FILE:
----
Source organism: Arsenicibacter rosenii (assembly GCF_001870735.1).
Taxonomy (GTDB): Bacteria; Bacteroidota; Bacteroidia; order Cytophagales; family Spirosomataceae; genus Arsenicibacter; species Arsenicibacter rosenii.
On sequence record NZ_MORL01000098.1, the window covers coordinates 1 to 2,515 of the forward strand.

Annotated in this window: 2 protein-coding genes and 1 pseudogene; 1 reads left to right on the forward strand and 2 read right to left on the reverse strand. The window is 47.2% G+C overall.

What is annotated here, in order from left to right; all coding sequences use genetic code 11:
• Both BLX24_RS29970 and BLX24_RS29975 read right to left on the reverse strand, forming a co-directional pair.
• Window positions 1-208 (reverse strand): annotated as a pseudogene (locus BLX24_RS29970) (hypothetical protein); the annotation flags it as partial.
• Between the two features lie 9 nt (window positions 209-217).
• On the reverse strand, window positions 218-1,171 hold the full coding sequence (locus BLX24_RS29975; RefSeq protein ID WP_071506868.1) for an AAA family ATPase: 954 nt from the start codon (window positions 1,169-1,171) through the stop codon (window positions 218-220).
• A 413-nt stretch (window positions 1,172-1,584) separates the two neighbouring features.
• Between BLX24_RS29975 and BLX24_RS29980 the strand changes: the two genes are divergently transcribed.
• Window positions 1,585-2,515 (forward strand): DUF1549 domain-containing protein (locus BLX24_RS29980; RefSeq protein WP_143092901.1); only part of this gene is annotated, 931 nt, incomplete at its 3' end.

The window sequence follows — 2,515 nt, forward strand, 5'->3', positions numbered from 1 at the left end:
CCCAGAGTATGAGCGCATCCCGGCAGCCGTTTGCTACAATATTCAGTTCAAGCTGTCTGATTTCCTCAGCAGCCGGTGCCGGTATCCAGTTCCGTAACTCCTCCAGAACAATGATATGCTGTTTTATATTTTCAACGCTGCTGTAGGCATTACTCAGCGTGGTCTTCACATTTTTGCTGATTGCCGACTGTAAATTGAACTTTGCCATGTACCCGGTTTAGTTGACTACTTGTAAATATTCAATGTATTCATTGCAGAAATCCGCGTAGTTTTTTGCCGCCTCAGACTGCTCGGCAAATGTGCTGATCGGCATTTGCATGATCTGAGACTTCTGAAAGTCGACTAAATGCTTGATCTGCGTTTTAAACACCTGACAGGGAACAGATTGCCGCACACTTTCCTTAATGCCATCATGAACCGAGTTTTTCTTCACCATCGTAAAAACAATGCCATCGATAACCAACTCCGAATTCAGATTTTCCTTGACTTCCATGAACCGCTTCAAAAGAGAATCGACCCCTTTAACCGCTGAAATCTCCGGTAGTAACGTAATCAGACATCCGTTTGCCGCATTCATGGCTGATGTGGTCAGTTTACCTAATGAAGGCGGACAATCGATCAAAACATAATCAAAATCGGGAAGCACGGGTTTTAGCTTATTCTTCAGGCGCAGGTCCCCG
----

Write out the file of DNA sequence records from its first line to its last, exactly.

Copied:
Source organism: Arsenicibacter rosenii (assembly GCF_001870735.1).
Taxonomy (GTDB): Bacteria; Bacteroidota; Bacteroidia; order Cytophagales; family Spirosomataceae; genus Arsenicibacter; species Arsenicibacter rosenii.
On sequence record NZ_MORL01000098.1, the window covers coordinates 1 to 2,515 of the forward strand.

Annotated in this window: 2 protein-coding genes and 1 pseudogene; 1 reads left to right on the forward strand and 2 read right to left on the reverse strand. The window is 47.2% G+C overall.

What is annotated here, in order from left to right; all coding sequences use genetic code 11:
• Both BLX24_RS29970 and BLX24_RS29975 read right to left on the reverse strand, forming a co-directional pair.
• Window positions 1-208 (reverse strand): annotated as a pseudogene (locus BLX24_RS29970) (hypothetical protein); the annotation flags it as partial.
• Between the two features lie 9 nt (window positions 209-217).
• On the reverse strand, window positions 218-1,171 hold the full coding sequence (locus BLX24_RS29975; RefSeq protein ID WP_071506868.1) for an AAA family ATPase: 954 nt from the start codon (window positions 1,169-1,171) through the stop codon (window positions 218-220).
• A 413-nt stretch (window positions 1,172-1,584) separates the two neighbouring features.
• Between BLX24_RS29975 and BLX24_RS29980 the strand changes: the two genes are divergently transcribed.
• Window positions 1,585-2,515 (forward strand): DUF1549 domain-containing protein (locus BLX24_RS29980; RefSeq protein WP_143092901.1); only part of this gene is annotated, 931 nt, incomplete at its 3' end.

The window sequence follows — 2,515 nt, forward strand, 5'->3', positions numbered from 1 at the left end:
CCCAGAGTATGAGCGCATCCCGGCAGCCGTTTGCTACAATATTCAGTTCAAGCTGTCTGATTTCCTCAGCAGCCGGTGCCGGTATCCAGTTCCGTAACTCCTCCAGAACAATGATATGCTGTTTTATATTTTCAACGCTGCTGTAGGCATTACTCAGCGTGGTCTTCACATTTTTGCTGATTGCCGACTGTAAATTGAACTTTGCCATGTACCCGGTTTAGTTGACTACTTGTAAATATTCAATGTATTCATTGCAGAAATCCGCGTAGTTTTTTGCCGCCTCAGACTGCTCGGCAAATGTGCTGATCGGCATTTGCATGATCTGAGACTTCTGAAAGTCGACTAAATGCTTGATCTGCGTTTTAAACACCTGACAGGGAACAGATTGCCGCACACTTTCCTTAATGCCATCATGAACCGAGTTTTTCTTCACCATCGTAAAAACAATGCCATCGATAACCAACTCCGAATTCAGATTTTCCTTGACTTCCATGAACCGCTTCAAAAGAGAATCGACCCCTTTAACCGCTGAAATCTCCGGTAGTAACGTAATCAGACATCCGTTTGCCGCATTCATGGCTGATGTGGTCAGTTTACCTAATGAAGGCGGACAATCGATCAAAACATAATCAAAATCGGGAAGCACGGGTTTTAGCTTATTCTTCAGGCGCAGGTCCCCG